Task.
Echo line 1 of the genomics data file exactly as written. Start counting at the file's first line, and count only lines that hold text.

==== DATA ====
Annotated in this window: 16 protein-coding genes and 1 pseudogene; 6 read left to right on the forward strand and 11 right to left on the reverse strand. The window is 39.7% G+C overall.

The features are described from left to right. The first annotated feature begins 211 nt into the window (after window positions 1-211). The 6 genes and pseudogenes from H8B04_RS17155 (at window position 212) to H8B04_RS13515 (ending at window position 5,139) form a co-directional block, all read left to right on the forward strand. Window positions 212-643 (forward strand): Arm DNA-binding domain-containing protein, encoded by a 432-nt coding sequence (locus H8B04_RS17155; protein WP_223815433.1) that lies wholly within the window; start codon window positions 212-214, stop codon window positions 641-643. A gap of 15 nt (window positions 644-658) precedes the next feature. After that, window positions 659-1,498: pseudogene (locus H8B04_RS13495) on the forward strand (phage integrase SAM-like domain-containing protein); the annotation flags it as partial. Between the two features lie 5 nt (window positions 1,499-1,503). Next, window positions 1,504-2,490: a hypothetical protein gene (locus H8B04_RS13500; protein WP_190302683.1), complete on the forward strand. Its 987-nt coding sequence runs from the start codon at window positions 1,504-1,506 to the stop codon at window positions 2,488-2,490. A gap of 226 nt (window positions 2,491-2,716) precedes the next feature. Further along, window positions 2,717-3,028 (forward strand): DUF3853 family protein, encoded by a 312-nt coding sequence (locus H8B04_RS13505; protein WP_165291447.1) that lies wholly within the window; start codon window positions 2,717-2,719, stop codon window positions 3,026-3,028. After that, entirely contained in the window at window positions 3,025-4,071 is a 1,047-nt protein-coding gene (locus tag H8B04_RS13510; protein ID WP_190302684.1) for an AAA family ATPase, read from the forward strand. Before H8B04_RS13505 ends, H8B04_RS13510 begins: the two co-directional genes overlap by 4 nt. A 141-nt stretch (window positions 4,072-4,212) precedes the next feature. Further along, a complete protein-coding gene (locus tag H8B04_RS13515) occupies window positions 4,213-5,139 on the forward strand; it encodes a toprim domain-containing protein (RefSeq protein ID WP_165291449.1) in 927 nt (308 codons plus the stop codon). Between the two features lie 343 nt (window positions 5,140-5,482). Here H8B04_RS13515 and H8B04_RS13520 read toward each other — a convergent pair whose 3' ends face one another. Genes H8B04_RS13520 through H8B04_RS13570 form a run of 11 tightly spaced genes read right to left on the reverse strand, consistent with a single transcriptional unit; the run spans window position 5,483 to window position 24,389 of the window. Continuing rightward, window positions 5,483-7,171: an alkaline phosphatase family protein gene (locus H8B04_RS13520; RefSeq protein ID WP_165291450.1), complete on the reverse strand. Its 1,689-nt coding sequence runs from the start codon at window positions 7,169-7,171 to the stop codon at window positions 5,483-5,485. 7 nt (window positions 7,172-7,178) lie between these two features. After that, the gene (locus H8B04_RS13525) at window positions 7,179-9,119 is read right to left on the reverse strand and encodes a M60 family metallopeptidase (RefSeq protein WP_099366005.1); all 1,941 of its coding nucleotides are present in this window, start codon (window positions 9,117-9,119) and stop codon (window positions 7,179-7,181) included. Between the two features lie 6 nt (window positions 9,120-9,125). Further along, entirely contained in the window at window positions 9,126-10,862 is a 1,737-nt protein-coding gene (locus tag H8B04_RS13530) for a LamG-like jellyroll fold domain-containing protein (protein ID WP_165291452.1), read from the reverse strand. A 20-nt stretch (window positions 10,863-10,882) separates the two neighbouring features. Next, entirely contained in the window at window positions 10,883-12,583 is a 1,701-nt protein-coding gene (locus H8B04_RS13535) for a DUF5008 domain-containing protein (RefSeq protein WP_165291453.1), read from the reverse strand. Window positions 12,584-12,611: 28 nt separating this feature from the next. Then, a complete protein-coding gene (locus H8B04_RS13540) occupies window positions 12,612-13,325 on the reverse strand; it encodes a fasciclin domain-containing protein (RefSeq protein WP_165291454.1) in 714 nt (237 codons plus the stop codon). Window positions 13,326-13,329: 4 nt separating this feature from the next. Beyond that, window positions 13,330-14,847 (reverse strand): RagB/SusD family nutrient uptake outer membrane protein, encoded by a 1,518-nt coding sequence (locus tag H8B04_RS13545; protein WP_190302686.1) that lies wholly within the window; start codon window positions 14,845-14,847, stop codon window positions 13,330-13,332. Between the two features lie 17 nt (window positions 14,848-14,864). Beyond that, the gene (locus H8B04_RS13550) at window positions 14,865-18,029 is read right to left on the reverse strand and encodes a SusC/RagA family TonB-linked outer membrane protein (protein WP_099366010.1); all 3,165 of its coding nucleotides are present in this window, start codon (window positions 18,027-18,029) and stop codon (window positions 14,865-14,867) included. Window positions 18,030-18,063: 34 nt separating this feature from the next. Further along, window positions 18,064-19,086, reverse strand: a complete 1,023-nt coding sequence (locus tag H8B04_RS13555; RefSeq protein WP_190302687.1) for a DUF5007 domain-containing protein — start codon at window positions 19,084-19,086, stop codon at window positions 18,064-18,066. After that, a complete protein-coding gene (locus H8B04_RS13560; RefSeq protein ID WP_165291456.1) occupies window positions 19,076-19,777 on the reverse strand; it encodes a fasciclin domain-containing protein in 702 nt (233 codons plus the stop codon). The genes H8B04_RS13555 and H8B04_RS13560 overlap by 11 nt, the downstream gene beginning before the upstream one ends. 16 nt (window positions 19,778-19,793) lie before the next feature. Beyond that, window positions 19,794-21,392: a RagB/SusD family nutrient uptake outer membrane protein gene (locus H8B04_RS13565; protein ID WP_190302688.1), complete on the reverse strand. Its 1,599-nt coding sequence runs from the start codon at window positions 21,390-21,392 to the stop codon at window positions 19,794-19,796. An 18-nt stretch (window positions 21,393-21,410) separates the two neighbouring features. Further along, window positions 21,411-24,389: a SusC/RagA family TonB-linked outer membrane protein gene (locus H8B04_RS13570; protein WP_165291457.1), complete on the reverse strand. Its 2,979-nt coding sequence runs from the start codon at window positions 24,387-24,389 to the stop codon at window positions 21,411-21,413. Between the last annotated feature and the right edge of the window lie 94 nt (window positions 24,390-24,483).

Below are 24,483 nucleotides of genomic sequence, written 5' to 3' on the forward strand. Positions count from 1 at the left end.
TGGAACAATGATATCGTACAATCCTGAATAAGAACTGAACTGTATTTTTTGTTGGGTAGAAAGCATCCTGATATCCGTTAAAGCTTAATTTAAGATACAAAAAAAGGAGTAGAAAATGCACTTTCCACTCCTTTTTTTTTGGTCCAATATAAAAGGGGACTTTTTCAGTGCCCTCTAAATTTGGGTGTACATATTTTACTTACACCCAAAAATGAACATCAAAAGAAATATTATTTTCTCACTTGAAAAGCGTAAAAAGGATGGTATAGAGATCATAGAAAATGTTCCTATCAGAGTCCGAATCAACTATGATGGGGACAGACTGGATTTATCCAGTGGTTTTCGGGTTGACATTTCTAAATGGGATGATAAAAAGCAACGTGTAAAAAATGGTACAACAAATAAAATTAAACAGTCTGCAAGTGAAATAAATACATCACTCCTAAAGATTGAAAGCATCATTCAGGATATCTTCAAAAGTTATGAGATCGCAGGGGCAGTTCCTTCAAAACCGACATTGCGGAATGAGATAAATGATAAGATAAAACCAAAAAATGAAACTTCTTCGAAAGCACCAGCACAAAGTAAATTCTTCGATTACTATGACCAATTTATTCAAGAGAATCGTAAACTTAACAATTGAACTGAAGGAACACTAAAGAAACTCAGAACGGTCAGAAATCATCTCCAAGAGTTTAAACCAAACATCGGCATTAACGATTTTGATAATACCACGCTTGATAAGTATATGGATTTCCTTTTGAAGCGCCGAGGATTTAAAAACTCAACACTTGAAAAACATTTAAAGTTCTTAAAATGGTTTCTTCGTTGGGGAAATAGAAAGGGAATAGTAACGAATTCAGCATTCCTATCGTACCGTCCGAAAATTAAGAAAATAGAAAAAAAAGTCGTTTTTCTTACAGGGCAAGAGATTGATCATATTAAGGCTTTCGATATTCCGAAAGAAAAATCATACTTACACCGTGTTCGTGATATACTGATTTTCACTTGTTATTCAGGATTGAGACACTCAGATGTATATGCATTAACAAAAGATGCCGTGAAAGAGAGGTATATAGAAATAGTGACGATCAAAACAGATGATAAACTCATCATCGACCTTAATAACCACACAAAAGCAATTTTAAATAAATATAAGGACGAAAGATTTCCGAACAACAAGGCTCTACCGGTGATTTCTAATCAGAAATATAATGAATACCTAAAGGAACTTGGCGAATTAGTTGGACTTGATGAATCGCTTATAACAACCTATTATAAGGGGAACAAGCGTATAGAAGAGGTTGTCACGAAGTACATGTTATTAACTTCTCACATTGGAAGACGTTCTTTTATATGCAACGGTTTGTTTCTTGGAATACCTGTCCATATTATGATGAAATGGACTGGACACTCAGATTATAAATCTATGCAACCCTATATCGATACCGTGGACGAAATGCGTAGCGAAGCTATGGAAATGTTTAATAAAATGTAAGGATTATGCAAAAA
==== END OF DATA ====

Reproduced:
Annotated in this window: 16 protein-coding genes and 1 pseudogene; 6 read left to right on the forward strand and 11 right to left on the reverse strand. The window is 39.7% G+C overall.